In today’s increasingly partisan political climate, examples of lawmakers working across the aisle are few. Fortunately, in St. Paul, there is already a group of legislators demonstrating what it means to shed party labels and work in a bipartisan manner.
Founded by members of both parties, in both bodies, from both Greater Minnesota and the metro area, the Manufactured Housing Working Group brings approximately 30 legislators together to find innovative solutions to Minnesota’s affordable and workforce housing shortages. We are co-chairs of the group, which has been working on solutions to our state’s housing crisis since its formation in 2017.
Communities across our state are facing shortages of affordable housing. From homelessness in the metro, to Greater Minnesota’s workforce housing crisis, affordable housing shortages impact every Minnesotan.
However, rather than focusing solely on traditional affordable housing options, the Manufactured Housing Working Group aims to present manufactured housing as a critical component of Minnesota’s affordable housing continuum, providing the lowest-cost unsubsidized housing throughout the state.
Whether supporting a current manufactured home community or envisioning a new single-family manufactured home development, the possibilities for excellent living at truly affordable rates make this an exciting option in the affordable housing toolbox.
To construct a new single-family manufactured home development including all neighborhood infrastructure costs, the typical price per unit is $150,000. In comparison, a high-density apartment complex usually costs $250,000 per unit to construct.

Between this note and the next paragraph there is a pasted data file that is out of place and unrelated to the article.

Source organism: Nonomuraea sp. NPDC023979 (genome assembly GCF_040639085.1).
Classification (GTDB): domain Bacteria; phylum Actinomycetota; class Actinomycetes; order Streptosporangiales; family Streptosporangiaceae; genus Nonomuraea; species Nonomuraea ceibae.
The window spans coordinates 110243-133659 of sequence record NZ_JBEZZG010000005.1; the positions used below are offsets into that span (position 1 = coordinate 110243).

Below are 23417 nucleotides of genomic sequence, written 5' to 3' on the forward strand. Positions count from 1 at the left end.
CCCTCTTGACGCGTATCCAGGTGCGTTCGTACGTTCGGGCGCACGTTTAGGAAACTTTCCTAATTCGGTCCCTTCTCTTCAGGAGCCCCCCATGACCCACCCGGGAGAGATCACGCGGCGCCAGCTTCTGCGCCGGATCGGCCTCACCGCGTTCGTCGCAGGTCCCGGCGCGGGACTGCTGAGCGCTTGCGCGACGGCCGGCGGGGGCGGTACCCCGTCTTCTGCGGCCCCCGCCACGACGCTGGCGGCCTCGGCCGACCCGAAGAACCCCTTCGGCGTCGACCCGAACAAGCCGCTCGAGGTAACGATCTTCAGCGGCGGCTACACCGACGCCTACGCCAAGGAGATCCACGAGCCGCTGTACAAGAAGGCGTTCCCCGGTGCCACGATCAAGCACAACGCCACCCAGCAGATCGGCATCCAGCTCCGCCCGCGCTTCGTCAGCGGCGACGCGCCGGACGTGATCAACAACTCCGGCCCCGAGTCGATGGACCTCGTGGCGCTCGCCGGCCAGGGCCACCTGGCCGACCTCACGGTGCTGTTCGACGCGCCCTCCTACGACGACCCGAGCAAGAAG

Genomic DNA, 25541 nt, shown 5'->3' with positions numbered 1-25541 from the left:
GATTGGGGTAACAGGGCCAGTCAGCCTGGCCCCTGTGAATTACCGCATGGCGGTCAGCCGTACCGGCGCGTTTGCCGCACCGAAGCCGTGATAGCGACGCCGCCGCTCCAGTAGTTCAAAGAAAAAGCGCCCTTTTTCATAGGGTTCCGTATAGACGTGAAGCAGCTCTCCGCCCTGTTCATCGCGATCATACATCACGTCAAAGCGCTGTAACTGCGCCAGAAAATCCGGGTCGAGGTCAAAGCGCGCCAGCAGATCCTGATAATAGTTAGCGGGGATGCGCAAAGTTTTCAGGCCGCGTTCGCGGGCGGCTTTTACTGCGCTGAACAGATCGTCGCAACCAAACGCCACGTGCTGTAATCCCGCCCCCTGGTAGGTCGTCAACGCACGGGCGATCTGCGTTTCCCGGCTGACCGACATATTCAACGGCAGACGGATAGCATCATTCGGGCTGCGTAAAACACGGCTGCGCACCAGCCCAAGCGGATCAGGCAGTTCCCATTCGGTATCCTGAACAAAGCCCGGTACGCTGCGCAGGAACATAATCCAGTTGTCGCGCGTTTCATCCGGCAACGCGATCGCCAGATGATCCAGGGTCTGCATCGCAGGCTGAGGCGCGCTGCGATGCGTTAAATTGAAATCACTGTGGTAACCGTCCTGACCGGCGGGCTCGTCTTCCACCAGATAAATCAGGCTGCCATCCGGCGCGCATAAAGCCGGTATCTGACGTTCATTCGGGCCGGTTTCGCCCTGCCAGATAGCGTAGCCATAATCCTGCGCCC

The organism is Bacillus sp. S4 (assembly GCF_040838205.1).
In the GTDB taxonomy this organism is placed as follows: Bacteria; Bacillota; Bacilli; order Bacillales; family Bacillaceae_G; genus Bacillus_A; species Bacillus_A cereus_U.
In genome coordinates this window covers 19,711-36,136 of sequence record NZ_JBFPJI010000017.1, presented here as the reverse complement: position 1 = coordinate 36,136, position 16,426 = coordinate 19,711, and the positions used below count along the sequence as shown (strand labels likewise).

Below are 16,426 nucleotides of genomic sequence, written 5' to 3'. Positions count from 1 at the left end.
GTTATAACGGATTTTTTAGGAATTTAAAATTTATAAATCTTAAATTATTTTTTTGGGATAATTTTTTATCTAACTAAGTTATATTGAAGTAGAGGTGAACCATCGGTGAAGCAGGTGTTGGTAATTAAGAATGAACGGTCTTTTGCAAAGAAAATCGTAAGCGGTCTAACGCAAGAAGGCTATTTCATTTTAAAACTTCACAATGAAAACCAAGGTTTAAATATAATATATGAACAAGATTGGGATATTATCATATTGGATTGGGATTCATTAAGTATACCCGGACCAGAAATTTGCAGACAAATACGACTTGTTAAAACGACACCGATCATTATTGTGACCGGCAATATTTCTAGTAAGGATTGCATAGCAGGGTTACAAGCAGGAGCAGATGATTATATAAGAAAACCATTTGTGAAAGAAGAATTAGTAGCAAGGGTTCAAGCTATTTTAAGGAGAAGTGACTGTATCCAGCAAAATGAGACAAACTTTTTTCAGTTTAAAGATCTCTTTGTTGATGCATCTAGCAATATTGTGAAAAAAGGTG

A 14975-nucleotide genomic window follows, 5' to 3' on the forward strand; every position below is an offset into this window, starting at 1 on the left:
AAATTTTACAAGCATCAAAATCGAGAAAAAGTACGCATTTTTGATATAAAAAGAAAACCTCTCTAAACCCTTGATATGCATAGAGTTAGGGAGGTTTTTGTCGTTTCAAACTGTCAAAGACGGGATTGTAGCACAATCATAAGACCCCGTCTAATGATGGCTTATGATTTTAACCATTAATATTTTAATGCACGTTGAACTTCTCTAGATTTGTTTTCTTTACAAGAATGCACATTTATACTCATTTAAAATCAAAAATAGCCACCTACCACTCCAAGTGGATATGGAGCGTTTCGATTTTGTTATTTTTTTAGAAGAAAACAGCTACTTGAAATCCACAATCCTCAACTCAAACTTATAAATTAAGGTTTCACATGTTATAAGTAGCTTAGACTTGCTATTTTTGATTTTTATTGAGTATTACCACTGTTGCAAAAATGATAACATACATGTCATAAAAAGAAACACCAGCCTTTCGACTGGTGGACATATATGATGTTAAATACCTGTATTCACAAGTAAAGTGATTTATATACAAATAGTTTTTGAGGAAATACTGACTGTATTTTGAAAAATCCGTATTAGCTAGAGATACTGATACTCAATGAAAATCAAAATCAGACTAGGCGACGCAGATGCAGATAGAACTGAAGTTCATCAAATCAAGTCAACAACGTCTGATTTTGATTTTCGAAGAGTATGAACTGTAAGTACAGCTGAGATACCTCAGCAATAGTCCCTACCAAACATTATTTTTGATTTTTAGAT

In terms of preservation costs, manufactured housing developments cost about $8,000 to 9,000 per unit to preserve the basic infrastructure, while apartment complexes cost $50,000 to $70,000 per unit to maintain.
In North Branch, the city is exploring a 75- to 100-unit manufactured housing development. This would provide for a comfortable-sized home, a yard, a garage, and a deck, all under individual home occupancy. Other forms of affordable housing simply cannot match this. This is truly a win-win-win for families seeking quality affordable living, communities seeking increased property value and businesses seeking employees.
In the metro, where affordable land is more limited, the focus is on maintaining existing manufactured home developments. The challenge in these communities is refurbishing the aging infrastructure.
Due to this challenge, parks are routinely closed and sold to developers. Since 1991, half of Hennepin County’s manufactured home communities have closed. However, many communities have saved their developments through a cooperative model. Park Plaza in Fridley is a wonderful example of community living in a resident-owned development. With the help of nonprofit organizations that are devoted to this solution, the residents were able to purchase their development as a cooperative and rebuild their water mains, sewer lines and roads.
When residents own their homes and cooperatively own their land, they become invested in their communities. Park Plaza residents elect a board of directors, set their annual budget, and determine lot rent prices.
The Manufactured Housing Working Group is making the case for state investment in this form of affordable housing. In our state, the Minnesota Housing Finance Agency (MHFA) provides grants and bonds to support the development and maintenance of affordable housing statewide. Unfortunately, current rules bar manufactured housing from competing for these grants and bonds. The Working Group has pushed for including manufactured housing as a qualifying option for all housing programs under the MHFA.
While we acknowledge the importance of traditional housing options, we need manufactured housing as an extra tool to help us solve our state’s housing crisis.
As Gov. Tim Walz begins his first term, he has appointed Jennifer Ho as commissioner of the MHFA. We encourage them to join us in supporting the expansion of manufactured housing opportunities statewide.
Mark Koran, R-North Branch, and Carolyn Laine, DFL-Columbia Heights, are members of the Minnesota Senate.